Libulan Binisaya features queer identity in Philippine literature

The queer identity in Philippine literature in Binisaya remains underrepresented and almost invisible. This is what Libulan Binisaya Anthology of Queer Literature, the country’s first LGBTQIA+ literary anthology, aims to address.

“We offer these writers (queer and straight allies alike) from Visayas and Mindanao a platform where being queer and being different is celebrated. Through our biennial literary anthology, we offer a venue for queer writers and queer characters and queer sensibilities which is not restricted by genre, by a word limit, or a by marketability,” said Alton Melvar Dapanas and R. Joseph Dazo, editors of the anthology.

“We sincerely hope that Libulan also becomes a gateway for a literary revolution. Binisaya is the language of so many great writers but only a handful are as widely read as their English and Tagalog counterparts, and their options limited. Philippine literature in Binisaya has a lot of promise,” they added.

The queer anthology builds on the groundwork laid down by J. Neil Garcia and Danton Remoto who have curated the Ladlad: Anthology of Gay Writings series.

Mea Maxima Culpa by Chong Ardivilla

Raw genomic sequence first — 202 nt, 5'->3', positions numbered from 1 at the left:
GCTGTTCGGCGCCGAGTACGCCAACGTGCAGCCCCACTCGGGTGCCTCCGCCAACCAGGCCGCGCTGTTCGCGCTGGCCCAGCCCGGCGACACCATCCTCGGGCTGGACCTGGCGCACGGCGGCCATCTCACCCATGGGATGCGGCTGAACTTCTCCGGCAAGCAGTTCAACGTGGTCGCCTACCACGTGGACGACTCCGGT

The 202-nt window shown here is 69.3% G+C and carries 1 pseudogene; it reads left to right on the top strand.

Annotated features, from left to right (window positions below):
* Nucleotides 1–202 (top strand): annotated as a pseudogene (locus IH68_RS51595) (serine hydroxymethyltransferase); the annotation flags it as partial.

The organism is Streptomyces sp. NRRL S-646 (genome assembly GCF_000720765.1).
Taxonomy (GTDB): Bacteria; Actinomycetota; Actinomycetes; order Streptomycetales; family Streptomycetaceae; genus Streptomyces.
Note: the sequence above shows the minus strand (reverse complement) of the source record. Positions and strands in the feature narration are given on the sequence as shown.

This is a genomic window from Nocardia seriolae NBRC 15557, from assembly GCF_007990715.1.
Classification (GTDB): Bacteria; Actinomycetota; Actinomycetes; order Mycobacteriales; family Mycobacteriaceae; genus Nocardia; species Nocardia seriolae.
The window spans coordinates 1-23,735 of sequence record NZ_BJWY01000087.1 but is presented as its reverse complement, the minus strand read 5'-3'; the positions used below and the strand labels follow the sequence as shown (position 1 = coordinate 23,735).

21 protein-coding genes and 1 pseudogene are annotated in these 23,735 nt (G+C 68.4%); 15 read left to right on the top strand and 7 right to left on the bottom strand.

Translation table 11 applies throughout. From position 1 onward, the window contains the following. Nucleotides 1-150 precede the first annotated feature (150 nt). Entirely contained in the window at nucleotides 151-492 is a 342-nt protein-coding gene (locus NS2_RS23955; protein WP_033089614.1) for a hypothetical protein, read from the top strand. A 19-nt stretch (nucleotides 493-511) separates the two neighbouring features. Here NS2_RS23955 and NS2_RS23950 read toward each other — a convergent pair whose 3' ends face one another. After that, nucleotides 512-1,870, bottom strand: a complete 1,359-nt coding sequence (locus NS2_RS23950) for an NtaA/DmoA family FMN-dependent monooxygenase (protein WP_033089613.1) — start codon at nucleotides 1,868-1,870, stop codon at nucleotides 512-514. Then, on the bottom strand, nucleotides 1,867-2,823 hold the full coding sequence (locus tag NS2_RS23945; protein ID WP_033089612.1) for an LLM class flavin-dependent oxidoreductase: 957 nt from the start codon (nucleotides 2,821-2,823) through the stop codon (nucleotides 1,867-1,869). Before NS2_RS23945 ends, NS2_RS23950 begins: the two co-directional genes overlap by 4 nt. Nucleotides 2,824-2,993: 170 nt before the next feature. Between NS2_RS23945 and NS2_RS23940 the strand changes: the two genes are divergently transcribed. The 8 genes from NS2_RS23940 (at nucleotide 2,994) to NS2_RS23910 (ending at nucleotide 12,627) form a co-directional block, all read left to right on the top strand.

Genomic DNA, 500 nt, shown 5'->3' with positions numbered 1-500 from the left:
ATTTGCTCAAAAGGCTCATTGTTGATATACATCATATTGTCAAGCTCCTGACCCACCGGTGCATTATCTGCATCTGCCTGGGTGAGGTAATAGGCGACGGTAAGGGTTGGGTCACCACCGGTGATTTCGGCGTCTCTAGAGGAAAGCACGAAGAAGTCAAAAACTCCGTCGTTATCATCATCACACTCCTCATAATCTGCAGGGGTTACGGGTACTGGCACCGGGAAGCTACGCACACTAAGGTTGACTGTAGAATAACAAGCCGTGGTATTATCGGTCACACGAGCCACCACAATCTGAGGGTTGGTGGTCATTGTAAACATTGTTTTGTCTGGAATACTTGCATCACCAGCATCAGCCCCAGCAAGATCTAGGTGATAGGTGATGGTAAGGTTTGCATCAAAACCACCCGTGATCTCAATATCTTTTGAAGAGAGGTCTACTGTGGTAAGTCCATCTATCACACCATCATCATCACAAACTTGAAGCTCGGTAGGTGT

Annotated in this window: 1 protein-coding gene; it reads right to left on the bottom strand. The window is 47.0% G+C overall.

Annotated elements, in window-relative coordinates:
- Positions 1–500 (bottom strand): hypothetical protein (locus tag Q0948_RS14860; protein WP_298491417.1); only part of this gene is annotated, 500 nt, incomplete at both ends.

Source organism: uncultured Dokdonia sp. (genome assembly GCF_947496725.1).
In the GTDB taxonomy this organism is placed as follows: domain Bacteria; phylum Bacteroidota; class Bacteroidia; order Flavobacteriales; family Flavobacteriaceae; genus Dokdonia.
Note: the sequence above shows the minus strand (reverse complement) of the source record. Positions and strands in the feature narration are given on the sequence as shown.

However, what makes Libulan different from Ladlad aside from its language and the inclusion of lesbians, bisexuals, transgender, and others in the spectrum, is that Libulan is biased towards the narratives of the mundane in the routinary spaces where the queer selves dwell—the classroom, the boarding house, the sidewalk, the office, among others.

“[I]t is in the clockwork cadence of life that narratives of what is right and proper are encrypted… [and] it is in the solid sediments of the everyday that fissures of resistance can crack open,” wrote Davao-born queer literature/cinema scholar Miguel Antonio Lizada of the University of Hong Kong in the anthology’s introduction.

The anthology features 26 established and emerging poets, fictionists, essayists, and playwrights from the southern Philippines who identify themselves as LGBT or straight allies.

Topics: Philippine literature , Binisaya , LGBT
COMMENT DISCLAIMER: Reader comments posted on this Web site are not in any way endorsed by Manila Standard. Comments are views by readers who exercise their right to free expression and they do not necessarily represent or reflect the position or viewpoint of While reserving this publication’s right to delete comments that are deemed offensive, indecent or inconsistent with Manila Standard editorial standards, Manila Standard may not be held liable for any false information posted by readers in this comments section.
AdvertisementGMA-Congress Trivia 1